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Proposed ‘millionaires tax’ could raise around $ 1.3 billion in 2023


Politics

But some millionaires could move, warns the study.

A voting board hung outside Boston City Hall during last year’s primary election. The “millionaire’s tax” will be on the ballot box in November. Craig F. Walker / Globe Staff

In November, Massachusetts voters will be asked if they support the so-called “millionaires’ tax,” a tax proposal that would institute a surtax on incomes over $1 million.

A new report from the Center for State Policy Analysis at Tufts University found that adopting the tax proposal would bring in around $ 1.3 billion in 2023. This money would be collected “in a very incremental way that could advance racial and economic equity,” the report said.

The tax proposal, also known as the “fair share amendment,” would institute a 4% surtax on income over $ 1 million – a change that would affect about 0.6% of households, the report estimated. The money collected would be used for education and transport expenses.

Rather than being a new law like most polling matters, the “millionaire tax” is a proposed constitutional amendment. If approved, it would add a paragraph to the state’s constitution that sets out three basic provisions – the surtax, where the money would go, and that the threshold will be adjusted for inflation, so that with over time, households will have to earn more than $ 1. millions a year to be affected.

While it affects only a small fraction of households, the 0.6% it affects holds 22% of all taxable income in the state.

A new MassINC poll found the majority of voters supported the tax proposal – with a total of 69% of respondents saying they supported it, with 44% saying they strongly supported it.

Supporters of the proposal say Massachusetts needs the money to invest in public schools and colleges and in a functioning transportation system. Raise Up Massachusetts, a coalition of labor, community organizations and religious groups that is a strong supporter of the proposal, highlights the effects of the COVID-19 pandemic on communities of color and says on its website that the proposal might help.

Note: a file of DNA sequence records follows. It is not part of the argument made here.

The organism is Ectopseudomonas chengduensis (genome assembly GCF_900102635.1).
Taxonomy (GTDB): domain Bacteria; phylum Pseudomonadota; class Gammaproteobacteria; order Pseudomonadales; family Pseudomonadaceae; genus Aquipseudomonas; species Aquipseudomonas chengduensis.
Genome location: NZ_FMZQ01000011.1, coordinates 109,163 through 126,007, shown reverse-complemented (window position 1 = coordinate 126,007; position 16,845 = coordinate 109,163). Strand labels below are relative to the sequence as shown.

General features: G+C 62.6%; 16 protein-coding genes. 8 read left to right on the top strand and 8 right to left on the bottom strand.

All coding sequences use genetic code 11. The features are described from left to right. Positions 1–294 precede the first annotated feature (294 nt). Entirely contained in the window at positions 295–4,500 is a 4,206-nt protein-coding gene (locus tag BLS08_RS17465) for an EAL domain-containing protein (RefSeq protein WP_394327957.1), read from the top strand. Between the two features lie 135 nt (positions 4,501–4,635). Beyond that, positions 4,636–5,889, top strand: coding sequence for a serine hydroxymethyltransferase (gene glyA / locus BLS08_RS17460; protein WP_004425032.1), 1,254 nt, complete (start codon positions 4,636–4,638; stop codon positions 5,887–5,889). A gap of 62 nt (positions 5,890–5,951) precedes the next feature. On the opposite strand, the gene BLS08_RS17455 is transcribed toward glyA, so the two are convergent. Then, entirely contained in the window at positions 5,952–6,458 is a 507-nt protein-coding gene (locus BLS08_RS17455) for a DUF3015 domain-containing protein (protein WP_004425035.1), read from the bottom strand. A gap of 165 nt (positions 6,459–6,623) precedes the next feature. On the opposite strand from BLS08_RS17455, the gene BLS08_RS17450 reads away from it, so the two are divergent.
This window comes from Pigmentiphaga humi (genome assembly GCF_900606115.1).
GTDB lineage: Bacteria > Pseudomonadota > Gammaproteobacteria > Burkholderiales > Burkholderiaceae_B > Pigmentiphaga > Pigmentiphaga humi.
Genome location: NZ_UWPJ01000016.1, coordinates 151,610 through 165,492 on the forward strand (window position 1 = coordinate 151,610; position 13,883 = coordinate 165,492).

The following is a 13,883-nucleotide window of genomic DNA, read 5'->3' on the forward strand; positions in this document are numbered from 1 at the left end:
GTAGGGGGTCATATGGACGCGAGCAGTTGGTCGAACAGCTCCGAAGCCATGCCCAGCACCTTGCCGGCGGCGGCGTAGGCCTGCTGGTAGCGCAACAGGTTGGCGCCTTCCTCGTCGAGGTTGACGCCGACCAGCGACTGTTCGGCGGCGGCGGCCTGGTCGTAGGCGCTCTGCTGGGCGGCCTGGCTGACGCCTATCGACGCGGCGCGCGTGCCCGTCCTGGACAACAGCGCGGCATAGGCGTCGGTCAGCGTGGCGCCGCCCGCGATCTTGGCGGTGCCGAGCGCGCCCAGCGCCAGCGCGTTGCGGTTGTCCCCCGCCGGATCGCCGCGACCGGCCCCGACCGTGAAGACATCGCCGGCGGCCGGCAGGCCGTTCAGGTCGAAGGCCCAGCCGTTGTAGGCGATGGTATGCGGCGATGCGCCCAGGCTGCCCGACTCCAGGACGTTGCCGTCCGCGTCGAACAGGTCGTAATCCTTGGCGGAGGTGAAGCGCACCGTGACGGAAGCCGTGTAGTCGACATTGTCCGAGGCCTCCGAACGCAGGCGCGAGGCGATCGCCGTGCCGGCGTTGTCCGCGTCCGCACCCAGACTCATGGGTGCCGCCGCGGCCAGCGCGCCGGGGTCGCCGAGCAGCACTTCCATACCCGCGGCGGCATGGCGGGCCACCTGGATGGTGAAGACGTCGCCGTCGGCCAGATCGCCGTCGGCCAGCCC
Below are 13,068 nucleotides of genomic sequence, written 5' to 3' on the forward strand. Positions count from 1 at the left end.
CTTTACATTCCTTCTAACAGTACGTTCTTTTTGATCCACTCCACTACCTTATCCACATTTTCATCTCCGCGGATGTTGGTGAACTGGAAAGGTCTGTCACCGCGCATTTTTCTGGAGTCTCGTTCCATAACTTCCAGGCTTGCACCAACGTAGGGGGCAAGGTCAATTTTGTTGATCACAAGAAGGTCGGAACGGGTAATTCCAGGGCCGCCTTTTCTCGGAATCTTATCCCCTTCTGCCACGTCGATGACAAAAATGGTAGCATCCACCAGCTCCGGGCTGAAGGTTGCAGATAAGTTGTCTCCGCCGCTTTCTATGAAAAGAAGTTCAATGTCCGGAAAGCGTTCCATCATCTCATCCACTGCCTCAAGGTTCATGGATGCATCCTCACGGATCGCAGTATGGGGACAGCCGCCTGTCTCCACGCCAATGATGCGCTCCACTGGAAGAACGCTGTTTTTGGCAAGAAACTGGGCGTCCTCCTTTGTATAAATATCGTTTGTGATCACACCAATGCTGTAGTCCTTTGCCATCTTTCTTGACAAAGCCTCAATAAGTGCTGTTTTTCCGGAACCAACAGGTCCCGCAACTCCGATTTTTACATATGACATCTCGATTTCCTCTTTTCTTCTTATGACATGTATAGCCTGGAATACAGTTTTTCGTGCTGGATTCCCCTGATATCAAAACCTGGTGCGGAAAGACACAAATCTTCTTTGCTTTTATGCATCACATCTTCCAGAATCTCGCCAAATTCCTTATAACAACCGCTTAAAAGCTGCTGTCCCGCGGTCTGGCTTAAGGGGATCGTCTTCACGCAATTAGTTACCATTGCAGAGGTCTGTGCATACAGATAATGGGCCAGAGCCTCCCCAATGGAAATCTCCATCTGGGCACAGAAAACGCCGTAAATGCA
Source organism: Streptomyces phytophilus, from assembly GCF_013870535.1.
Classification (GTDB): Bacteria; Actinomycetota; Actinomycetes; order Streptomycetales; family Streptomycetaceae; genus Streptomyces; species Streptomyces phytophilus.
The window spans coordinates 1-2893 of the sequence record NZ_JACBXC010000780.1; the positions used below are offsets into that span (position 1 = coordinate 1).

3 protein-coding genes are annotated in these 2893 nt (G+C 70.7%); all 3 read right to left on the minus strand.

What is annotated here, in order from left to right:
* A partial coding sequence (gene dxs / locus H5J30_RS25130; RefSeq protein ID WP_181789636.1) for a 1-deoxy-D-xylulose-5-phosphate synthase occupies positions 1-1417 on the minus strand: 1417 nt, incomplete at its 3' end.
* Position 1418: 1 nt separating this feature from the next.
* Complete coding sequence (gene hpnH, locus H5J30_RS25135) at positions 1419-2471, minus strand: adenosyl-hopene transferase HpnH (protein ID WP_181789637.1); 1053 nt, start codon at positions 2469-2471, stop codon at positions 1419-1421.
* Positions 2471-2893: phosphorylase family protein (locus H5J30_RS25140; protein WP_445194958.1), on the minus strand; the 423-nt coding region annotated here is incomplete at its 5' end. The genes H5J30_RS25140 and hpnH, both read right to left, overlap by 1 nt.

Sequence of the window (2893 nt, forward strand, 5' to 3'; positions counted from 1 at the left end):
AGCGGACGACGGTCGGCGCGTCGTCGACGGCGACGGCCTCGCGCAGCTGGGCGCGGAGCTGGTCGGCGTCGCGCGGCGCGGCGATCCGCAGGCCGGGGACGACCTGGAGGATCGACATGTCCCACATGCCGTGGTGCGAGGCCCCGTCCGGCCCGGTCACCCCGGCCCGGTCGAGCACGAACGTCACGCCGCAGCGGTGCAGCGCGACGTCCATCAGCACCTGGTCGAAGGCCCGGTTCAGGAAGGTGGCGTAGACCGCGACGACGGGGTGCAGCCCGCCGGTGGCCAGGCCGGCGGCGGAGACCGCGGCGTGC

“Long before the pandemic, we needed new investments in our transportation and public education systems, and now those investments are needed more than ever to bring our economy to a fair recovery and tackle long-standing racial inequalities that prevent our state from its full potential. “, We read on the site.

Opponents of the bill say the proposal could hurt small business owners, lead to job loss and push high earners out of state. The Pioneer Institute, a conservative-leaning research organization, says on its website that the proposal “will have far wider implications than most people realize” because it also applies to certain corporations and partnerships, and therefore has the potential to harm small business owners.

As it stands, the state constitution requires that all income be taxed at a uniform rate. In 2018, a similar effort to raise taxes on about 20,000 of the state’s wealthiest residents was shot down after a legal challenge.

The Center for State Policy and Analysis report, written by Evan Horowitz, notes that if the tax had no effect on the behavior of high incomes, the tax would raise $ 2.1 billion from 26,200 taxpayers in 2023 .

However, the report also notes that there would likely be behavioral responses, including leaving Massachusetts and tax evasion. Based on other research, the report concludes that approximately 500 households could leave Massachusetts as a result of this tax change. Some high earners may also try to shelter their income to avoid tax, which the report says would reduce tax revenue by around 30%.

If voters decide to implement the tax change, the short-term impact is likely to be small, writes Horowitz. The long-term economic effects will depend on whether the state increases investment in transportation and education or uses revenue from the tax change to replace spending already planned.



Boston

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